Vehicle Black Box (EDR) Reports 101 Expert Article

The data readout from an automotive Event Data Recorder (EDR) or vehicle "black box" is often a topic of curiosity. This data was designed by engineers to be analyzed by engineers toward the purpose of understanding crash dynamics and improving vehicle safety; it is necessarily technical and can be confusing if you're not experienced in reading these reports.

In this article, we provide an introduction to EDR readouts with a focus on some of the data that is typically provided.

Vehicle Black Box Data Expert Witness

Understanding EDR Readouts

Data Variability

The data provided, as well as the formatting of the data provided by an EDR readout is going to vary substantially across vehicle makes and models. You may also notice significant differences in data readouts from vehicles of the same make and model, but of different production years.

As of 2012, the National Highway Traffic Safety Administration (NHTSA) has regulated EDR data regarding the content, accuracy, collection, storage, and retrievability. Part of this regulation mandated that a vehicle store EDR data if the airbag control system measures an impact of greater than 8kph (4.8 MPH) over 150 milliseconds, regardless of direction of the impact.

EDR readouts are designed by engineers in a format that is intended to be reviewed and analyzed by other engineers; for this reason, the data is necessarily technical. The information provided here may provide a foundation of understanding, but is not intended to replace a proper engineering analysis.

Pre-Crash Data

The data in these tables provides insight on the status of vehicle safety systems as well as vehicle speed, throttle application, and brake-use leading up to the crash.

The data in these tables can be utilized by engineers to back vehicles up from the point of impact to understand placement of the vehicles and what was occurring prior to impact. This data can be helpful confirming witness testimony or clarifying conflicting testimony.

Pre Crash Data Image

Pre Crash Data Image 2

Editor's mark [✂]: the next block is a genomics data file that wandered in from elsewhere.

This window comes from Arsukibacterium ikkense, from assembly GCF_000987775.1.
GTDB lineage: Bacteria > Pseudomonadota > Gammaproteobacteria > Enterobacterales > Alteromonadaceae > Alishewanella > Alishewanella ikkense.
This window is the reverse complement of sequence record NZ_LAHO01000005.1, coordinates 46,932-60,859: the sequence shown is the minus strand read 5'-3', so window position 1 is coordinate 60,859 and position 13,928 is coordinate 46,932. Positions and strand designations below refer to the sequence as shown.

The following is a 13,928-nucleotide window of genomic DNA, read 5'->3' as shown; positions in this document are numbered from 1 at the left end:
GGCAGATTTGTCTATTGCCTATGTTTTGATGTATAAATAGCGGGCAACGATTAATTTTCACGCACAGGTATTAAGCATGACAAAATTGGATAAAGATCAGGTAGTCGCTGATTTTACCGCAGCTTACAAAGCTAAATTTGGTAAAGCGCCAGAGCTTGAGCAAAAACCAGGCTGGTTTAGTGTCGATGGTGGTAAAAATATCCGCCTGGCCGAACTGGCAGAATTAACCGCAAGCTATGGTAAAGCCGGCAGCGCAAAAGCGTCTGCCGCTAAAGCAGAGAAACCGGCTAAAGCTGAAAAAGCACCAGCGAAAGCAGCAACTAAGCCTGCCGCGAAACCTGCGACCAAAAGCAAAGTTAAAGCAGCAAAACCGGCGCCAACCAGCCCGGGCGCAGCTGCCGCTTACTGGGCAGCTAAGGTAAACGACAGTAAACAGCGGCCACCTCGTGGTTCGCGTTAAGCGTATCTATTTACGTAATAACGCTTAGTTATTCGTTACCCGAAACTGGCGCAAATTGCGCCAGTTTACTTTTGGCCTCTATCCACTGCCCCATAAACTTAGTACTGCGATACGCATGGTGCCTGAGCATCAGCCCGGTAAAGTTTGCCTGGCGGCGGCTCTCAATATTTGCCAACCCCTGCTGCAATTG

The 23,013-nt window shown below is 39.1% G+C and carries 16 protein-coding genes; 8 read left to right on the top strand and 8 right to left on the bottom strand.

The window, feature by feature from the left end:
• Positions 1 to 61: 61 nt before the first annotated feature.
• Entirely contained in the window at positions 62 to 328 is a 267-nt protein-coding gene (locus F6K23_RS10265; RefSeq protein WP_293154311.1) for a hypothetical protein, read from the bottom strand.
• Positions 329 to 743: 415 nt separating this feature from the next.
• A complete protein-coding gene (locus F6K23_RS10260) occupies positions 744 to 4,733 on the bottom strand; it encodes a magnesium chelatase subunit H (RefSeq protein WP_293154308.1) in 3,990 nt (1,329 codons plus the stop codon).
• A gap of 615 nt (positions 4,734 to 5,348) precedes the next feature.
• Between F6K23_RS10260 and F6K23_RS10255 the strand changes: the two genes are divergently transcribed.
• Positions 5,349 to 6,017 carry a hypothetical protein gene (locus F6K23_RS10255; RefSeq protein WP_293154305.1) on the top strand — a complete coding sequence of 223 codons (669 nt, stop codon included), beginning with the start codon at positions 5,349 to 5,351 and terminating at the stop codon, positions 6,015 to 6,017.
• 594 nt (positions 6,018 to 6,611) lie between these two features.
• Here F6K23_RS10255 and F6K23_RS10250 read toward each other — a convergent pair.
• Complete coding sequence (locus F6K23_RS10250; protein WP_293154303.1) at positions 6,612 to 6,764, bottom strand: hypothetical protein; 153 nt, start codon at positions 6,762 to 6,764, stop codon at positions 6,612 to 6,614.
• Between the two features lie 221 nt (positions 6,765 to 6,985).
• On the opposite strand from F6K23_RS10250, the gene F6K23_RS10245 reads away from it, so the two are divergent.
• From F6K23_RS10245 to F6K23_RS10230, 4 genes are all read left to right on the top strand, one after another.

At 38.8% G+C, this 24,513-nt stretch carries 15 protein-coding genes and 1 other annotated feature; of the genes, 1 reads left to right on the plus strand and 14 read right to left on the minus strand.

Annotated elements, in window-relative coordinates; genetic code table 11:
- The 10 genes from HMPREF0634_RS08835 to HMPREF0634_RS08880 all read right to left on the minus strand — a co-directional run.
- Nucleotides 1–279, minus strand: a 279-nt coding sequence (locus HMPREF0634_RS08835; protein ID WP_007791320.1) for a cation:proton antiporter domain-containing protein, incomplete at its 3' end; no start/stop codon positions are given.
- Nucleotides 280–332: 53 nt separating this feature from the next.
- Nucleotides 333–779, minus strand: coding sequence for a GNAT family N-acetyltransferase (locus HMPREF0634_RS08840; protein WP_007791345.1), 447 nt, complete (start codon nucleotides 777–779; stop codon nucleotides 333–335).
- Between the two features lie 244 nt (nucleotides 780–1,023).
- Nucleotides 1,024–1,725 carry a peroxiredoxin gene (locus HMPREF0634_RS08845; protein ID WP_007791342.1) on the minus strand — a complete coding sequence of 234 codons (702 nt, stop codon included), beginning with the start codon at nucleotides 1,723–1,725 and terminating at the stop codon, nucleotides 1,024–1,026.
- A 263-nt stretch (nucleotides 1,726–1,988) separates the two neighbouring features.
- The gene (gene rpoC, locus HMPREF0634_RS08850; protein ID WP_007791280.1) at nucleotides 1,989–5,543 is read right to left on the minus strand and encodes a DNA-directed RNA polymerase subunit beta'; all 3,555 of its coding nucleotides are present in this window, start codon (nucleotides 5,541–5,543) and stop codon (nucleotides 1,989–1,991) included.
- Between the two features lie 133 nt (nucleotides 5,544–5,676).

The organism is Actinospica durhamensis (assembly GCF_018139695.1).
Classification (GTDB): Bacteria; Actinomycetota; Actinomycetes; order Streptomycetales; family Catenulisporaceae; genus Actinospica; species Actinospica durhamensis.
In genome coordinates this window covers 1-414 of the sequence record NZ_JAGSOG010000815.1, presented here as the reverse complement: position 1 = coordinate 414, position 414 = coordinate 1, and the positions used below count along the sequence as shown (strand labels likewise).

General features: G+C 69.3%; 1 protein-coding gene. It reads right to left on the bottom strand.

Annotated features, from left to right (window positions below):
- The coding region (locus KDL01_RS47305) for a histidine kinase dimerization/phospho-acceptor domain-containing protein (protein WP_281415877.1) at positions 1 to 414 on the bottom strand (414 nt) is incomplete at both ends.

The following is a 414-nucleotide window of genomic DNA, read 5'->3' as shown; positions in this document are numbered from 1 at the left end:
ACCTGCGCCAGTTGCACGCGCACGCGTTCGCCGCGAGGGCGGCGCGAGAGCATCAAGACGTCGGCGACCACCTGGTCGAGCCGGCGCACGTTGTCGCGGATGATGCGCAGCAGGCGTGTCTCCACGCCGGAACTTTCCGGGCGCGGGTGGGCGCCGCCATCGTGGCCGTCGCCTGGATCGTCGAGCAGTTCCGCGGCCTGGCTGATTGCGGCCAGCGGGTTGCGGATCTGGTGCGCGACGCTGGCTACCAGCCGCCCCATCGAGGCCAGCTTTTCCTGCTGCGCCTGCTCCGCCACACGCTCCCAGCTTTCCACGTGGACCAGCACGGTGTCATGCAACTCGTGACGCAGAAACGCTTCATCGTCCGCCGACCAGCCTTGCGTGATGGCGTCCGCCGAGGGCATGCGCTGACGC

Vehicle Forces

The output of crash data varies greatly across different vehicle makes and models, but will typically be presented in common engineering measurements. In this section we discuss some of the most common datasets that are used in CDR reports.

Pre Crash Data Image (Vehicle Force)

Steering Wheel Angle Image

Steering Wheel Angle - Steering wheel position, from 0 º if wheel is in the neutral position, to +/- 1080 º if wheel is turned 3 times to either direction.

Lateral Acceleration Image

Lateral Acceleration - A measure of how hard the vehicle is cornering. Lateral acceleration can also be impact induced.

Longitudinal Acceleration Image

Longitudinal Acceleration - A measure of how hard the vehicle is accelerating or decelerating. Longitudinal acceleration can also be impact induced.

Yaw Rate Image

Yaw Rate - A measure of the rate at which the vehicle is changing its degree of rotation.
It is important to note that this measurement is a rate.

Roll Rate - A measure of the rate at which the vehicle is changing its degree of roll.
It is important to note that this measurement is a rate. Positive/negative convention varies across vehicles and is defined in each report.

Roll Rate Image

Delta-V - The change in velocity is most commonly calculated from accelerometer data in the Airbag Control Module and presented for longitudinal and lateral directions. In order to determine the actual Delta-V for the crash, engineers utilize both datasets to determine the principal direction of force for the crash. The amount of time that the change of velocity takes, or Delta-T, can also be determined through review of this information and is frequently of importance for understanding the accident.

Vehicle Crash Investigations

Every expert in the Crash Reconstruction practice at Robson Forensic came to our firm after longstanding careers in the automotive industry. As automotive engineers they understand vehicle dynamics and how vehicles respond before, during, and after a crash. Our engineers, through their education and training, have a thorough understanding of physics and vehicle systems and how they affect the nuances of crash reconstruction.

To discuss your case with a subject matter expert, submit an inquiry or call us at 800.813.6736.

Featured Expert

Chase Nalls, Automotive Engineer & Crash Expert

Chase Nalls

Automotive Engineer & Crash Expert
Chase Nalls is an automotive engineer specializing in the design and performance of airbag and restraint systems. He applies his expertise to forensic casework involving crash reconstruction and… read more.

Related

View All Articles

The ‘Impact’ of Side Airbags

By Peter J. Leiss
Expert Article

In this article, automotive engineer, Peter J. Leiss, P.E. discusses the vital role of airbags in protecting vehicle occupants during side impact collisions. According to the Insurance Institute for…

Introduction to Vehicle Restraint Systems

By Chase Nalls
Expert Overview

In this article, the automotive engineers at Robson Forensic provide an introduction to vehicle restraint systems and how forensic experts inspect these systems as part of an investigation. Vehicle…

Intro to Vehicle Crashworthiness

By Christopher D. Roche
Expert Overview

Vehicle crashes occur for countless reasons, and thankfully most do not result in substantial injury. When functioning properly, modern vehicle safety systems allow occupants to walk away from crashes…